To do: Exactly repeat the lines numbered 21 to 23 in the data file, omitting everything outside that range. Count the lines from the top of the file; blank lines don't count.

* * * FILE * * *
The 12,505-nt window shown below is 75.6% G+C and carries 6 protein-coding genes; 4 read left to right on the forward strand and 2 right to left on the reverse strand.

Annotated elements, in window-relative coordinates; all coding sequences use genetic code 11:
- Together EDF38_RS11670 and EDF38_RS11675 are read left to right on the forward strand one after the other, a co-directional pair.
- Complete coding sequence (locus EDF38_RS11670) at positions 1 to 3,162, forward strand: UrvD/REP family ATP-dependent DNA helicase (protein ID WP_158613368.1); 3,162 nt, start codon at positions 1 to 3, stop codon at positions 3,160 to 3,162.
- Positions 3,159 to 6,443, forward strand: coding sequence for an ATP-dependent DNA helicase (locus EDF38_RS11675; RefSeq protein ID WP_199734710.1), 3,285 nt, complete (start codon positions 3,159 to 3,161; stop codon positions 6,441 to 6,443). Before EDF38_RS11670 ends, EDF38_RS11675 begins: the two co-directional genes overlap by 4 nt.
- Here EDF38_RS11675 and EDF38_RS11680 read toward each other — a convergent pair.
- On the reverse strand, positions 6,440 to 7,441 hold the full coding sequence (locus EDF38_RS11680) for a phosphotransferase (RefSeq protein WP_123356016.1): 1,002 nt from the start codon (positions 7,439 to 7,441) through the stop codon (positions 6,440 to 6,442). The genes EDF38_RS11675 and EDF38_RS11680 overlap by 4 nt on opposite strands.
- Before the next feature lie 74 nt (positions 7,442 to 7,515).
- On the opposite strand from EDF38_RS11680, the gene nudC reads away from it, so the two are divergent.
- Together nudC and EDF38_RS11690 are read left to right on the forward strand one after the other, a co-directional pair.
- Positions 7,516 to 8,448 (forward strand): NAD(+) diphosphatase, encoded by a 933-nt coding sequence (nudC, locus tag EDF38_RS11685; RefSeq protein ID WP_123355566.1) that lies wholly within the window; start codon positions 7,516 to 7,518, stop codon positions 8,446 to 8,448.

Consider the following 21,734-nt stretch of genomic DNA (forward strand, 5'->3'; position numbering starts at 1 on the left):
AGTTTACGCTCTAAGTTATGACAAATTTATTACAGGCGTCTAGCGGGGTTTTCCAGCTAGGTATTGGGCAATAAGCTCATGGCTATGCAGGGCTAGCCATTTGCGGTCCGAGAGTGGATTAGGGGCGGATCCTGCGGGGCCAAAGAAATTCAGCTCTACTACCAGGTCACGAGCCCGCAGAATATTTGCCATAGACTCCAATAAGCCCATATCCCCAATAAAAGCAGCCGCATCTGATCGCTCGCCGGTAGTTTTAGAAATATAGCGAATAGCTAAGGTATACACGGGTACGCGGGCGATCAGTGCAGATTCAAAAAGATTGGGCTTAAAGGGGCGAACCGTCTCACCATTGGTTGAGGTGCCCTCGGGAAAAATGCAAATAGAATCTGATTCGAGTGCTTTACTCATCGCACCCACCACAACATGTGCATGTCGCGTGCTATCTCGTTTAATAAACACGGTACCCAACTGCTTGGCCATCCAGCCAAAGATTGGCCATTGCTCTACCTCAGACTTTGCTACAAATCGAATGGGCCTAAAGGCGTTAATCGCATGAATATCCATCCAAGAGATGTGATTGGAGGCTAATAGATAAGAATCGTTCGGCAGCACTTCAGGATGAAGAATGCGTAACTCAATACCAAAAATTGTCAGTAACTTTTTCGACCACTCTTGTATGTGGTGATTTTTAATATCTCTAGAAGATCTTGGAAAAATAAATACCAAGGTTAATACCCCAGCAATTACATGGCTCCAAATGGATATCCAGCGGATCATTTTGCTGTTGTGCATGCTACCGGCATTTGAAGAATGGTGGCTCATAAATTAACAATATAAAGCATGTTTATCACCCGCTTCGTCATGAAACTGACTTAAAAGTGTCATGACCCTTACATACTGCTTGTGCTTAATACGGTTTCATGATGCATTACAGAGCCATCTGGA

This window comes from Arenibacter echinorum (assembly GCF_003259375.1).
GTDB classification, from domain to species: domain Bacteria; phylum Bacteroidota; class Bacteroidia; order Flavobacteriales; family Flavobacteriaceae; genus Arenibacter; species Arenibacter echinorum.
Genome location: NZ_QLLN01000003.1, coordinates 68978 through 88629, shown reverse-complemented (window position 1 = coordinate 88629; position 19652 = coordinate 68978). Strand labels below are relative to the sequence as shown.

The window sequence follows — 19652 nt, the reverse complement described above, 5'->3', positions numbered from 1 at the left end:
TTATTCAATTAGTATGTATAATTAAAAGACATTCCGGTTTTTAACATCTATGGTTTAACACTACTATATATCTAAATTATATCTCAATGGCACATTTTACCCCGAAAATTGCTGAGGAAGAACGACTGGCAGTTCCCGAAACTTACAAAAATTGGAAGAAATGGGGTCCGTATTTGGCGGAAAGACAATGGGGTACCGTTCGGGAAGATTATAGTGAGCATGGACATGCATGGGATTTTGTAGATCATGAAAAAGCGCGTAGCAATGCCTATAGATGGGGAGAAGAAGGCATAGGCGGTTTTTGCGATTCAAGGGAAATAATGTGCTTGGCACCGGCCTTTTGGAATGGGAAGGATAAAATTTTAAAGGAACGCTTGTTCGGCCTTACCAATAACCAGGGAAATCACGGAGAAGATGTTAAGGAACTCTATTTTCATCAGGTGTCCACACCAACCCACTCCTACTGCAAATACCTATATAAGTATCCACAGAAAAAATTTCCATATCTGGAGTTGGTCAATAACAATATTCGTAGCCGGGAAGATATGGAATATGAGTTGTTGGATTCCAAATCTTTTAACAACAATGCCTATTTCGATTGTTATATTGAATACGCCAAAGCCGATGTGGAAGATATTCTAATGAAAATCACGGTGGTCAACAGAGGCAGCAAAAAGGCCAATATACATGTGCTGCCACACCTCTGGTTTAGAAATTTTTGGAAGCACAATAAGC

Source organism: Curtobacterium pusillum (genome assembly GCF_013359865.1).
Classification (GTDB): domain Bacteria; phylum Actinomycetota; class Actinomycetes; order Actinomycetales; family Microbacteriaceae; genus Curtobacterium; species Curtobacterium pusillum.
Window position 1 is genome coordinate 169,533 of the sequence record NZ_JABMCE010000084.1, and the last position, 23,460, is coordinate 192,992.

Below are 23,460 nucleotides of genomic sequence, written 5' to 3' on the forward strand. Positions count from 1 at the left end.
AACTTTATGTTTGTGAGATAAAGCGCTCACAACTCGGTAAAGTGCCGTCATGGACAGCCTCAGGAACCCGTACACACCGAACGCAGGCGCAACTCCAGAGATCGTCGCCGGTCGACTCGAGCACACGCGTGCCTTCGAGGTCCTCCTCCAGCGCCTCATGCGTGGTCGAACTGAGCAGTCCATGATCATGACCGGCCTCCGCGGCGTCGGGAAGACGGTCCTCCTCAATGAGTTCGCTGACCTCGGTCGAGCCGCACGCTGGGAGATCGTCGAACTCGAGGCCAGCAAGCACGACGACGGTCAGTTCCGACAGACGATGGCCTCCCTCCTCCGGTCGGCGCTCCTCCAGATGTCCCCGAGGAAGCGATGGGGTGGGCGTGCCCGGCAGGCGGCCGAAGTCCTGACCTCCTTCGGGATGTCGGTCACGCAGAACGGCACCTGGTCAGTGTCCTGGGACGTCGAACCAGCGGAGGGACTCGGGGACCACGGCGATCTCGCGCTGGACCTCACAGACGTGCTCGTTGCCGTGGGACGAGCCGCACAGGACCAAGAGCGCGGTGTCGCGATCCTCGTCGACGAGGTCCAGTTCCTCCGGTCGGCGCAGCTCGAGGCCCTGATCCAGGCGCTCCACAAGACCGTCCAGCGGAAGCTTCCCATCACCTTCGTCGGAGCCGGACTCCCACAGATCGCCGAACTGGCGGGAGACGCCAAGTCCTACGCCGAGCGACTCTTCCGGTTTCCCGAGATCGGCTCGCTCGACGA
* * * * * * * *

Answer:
Window position 1 is genome coordinate 169,533 of the sequence record NZ_JABMCE010000084.1, and the last position, 23,460, is coordinate 192,992.

Below are 23,460 nucleotides of genomic sequence, written 5' to 3' on the forward strand. Positions count from 1 at the left end.
AACTTTATGTTTGTGAGATAAAGCGCTCACAACTCGGTAAAGTGCCGTCATGGACAGCCTCAGGAACCCGTACACACCGAACGCAGGCGCAACTCCAGAGATCGTCGCCGGTCGACTCGAGCACACGCGTGCCTTCGAGGTCCTCCTCCAGCGCCTCATGCGTGGTCGAACTGAGCAGTCCATGATCATGACCGGCCTCCGCGGCGTCGGGAAGACGGTCCTCCTCAATGAGTTCGCTGACCTCGGTCGAGCCGCACGCTGGGAGATCGTCGAACTCGAGGCCAGCAAGCACGACGACGGTCAGTTCCGACAGACGATGGCCTCCCTCCTCCGGTCGGCGCTCCTCCAGATGTCCCCGAGGAAGCGATGGGGTGGGCGTGCCCGGCAGGCGGCCGAAGTCCTGACCTCCTTCGGGATGTCGGTCACGCAGAACGGCACCTGGTCAGTGTCCTGGGACGTCGAACCAGCGGAGGGACTCGGGGACCACGGCGATCTCGCGCTGGACCTCACAGACGTGCTCGTTGCCGTGGGACGAGCCGCACAGGACCAAGAGCGCGGTGTCGCGATCCTCGTCGACGAGGTCCAGTTCCTCCGGTCGGCGCAGCTCGAGGCCCTGATCCAGGCGCTCCACAAGACCGTCCAGCGGAAGCTTCCCATCACCTTCGTCGGAGCCGGACTCCCACAGATCGCCGAACTGGCGGGAGACGCCAAGTCCTACGCCGAGCGACTCTTCCGGTTTCCCGAGATCGGCTCGCTCGACGA